Tuesday, September 13, 2011

Never Forget

I don't want to stomp on anybody's grief or anything but somebody just dropped the straw that broke my back. For the past month, the hysteria leading up to the 10th anniversary of 9/11 has been bothering me. And then on 9/11 we saw endless back to back pieces about the attack and people's grief, and thousands of shots of people running through the streets of New York, in terror. There were news coverages, personal memories, talk shows, and the cable channels which have no live programming were running schlocky movies about personal stories of tragedy and heroism of that day)

(The only "new" story I heard was a 10 minute video narrated by Tom Hanks, which is well worth your watching)

People felt the need to relive it all again and again and again and yeah, OK. If that's what you need to do, fine, but does everybody have to repeat "Never forget" or "We will always remember?"

NEVER FORGET? That's like saying to a family grieving the loss of a child "You'll always remember him." Like we're going to say "Yes, we have three children. I think we used to have more, but I'm not sure."

This was the worst attack on American soil in the history of our country and everybody is acting like if we don't keep playing and replaying the same coverage that we have seen yearly for the past ten years, we might somehow forget about it.

We Americans seem to have the need to wring the most emotion out of every little thing, so when we are hit with an event of such staggering magnitude, everybody goes into overdrive, each network trying to outdo the other one in who can get the most tears, the most horror out of that event.

No, you don't want to let it rest, but sheesh...the only event that I've seen in my life that got more ridiculous coverage was the 3 day non-stop tribute to Tim Russert following his death. I respected Tim Russert, but NBC kept the grief going endlessly. In fact, NBC may have given Russert's death even more coverage than the 10th anniversary of 9/11.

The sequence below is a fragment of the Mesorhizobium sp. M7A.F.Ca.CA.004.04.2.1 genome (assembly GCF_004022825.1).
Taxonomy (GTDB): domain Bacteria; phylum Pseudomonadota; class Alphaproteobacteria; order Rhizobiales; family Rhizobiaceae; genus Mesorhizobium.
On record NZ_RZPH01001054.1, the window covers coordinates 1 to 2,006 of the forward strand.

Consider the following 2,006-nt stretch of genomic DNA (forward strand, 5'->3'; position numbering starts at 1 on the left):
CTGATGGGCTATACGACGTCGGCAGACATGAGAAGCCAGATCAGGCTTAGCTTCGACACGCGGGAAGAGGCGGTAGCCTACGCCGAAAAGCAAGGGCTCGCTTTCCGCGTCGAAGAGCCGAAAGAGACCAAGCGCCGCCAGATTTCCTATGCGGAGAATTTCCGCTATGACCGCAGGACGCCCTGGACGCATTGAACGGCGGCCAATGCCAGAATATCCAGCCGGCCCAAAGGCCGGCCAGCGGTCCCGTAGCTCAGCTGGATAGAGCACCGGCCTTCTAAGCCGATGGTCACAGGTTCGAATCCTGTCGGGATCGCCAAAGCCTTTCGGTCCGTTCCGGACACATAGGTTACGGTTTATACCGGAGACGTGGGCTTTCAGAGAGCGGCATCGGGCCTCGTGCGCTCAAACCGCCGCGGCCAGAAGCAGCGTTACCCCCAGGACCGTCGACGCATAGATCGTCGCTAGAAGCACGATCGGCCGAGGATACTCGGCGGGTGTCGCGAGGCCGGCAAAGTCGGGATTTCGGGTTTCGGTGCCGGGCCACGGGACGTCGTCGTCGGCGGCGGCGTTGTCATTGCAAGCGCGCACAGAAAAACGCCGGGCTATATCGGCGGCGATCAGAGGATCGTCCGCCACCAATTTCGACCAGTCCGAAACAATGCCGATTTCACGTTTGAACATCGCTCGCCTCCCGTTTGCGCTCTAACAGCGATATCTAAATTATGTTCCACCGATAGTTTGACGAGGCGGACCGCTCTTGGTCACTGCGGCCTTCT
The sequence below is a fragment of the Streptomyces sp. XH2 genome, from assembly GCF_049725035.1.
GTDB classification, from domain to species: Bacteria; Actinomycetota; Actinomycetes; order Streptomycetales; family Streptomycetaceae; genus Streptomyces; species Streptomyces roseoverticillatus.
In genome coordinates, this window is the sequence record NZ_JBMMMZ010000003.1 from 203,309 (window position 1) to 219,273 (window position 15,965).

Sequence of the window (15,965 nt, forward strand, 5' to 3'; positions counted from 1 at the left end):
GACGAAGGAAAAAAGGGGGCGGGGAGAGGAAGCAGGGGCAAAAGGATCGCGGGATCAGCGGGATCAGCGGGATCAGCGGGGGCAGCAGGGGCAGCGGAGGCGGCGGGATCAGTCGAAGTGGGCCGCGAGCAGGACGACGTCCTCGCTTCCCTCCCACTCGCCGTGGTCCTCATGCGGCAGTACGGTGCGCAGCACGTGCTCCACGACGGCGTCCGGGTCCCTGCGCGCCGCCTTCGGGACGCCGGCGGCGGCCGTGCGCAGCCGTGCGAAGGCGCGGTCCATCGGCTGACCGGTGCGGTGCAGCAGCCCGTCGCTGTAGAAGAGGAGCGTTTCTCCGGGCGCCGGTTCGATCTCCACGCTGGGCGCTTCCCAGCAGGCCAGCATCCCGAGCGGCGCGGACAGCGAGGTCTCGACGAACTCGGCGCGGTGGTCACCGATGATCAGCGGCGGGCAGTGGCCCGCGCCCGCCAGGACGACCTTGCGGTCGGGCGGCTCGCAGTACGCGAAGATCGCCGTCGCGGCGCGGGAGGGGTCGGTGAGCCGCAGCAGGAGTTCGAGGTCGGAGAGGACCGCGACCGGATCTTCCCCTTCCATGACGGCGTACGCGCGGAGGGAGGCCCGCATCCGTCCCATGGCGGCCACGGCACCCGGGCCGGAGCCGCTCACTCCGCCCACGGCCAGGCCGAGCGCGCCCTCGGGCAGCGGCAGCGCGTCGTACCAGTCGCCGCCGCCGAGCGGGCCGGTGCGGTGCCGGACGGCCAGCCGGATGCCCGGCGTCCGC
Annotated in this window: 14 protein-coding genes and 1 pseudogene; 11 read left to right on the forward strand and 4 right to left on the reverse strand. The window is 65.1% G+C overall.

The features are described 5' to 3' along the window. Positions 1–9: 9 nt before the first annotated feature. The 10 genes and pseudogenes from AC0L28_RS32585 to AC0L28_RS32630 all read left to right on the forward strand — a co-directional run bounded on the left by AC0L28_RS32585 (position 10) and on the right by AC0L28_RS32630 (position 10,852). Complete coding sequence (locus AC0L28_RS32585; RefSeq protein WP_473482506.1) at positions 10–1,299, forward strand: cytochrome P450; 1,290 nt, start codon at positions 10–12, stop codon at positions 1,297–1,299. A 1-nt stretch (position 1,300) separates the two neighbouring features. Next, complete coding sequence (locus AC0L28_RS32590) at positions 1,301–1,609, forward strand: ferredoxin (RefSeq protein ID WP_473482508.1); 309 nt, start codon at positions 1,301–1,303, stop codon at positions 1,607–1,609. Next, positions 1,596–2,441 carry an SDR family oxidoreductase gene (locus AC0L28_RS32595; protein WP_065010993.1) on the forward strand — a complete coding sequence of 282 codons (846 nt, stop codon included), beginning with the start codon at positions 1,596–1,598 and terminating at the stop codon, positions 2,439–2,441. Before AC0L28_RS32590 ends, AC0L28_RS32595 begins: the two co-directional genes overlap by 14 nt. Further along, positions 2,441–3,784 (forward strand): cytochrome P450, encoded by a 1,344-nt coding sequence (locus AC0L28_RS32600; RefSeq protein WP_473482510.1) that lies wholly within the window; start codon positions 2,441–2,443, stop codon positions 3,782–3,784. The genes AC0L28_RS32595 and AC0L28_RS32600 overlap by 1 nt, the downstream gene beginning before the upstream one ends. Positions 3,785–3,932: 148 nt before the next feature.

I spent 9/11 with a NCIS marathon, after watching the ceremonies at Ground Zero. I didn't need to see the close-ups of survivors hands tracing the names of the loved ones they lost, or get close-ups of eyes welling with tears. I felt I had given the event all the attention it deserved, with the respect that it deserved, but I was not about to sit here and wallow in show after show, interview after interview, family grief after family grief just so I could be sure that I would "never forget."

Somehow I suspect that if I hadn't even turned on the television on 9/11, I might still have remembered the event.

But in the good news department, we have ordered the new Pergo!!! They are coming out to measure the living room on Thursday and we'll set up an installation date at that time.


phonelady said...

You are right , of course but some need to wallow in grief to get through it I guess . I dont know .

Mary Z said...

Hear! Hear! and well said, Bev. We opted out of all the coverage, too. But we never EVER miss the NCIS episode with Charles Durning. I suspect you don't either.

Terri said...

Yep. I didn't watch one single bit of it.

Harriet said...

I too preferred to stick with "NCIS." No, we are never going to forget, but you can't keep picking at a scab.

That episode with Charles Durning is one of the saddest NCIS episodes. I usually walk out and come back in a couple of times.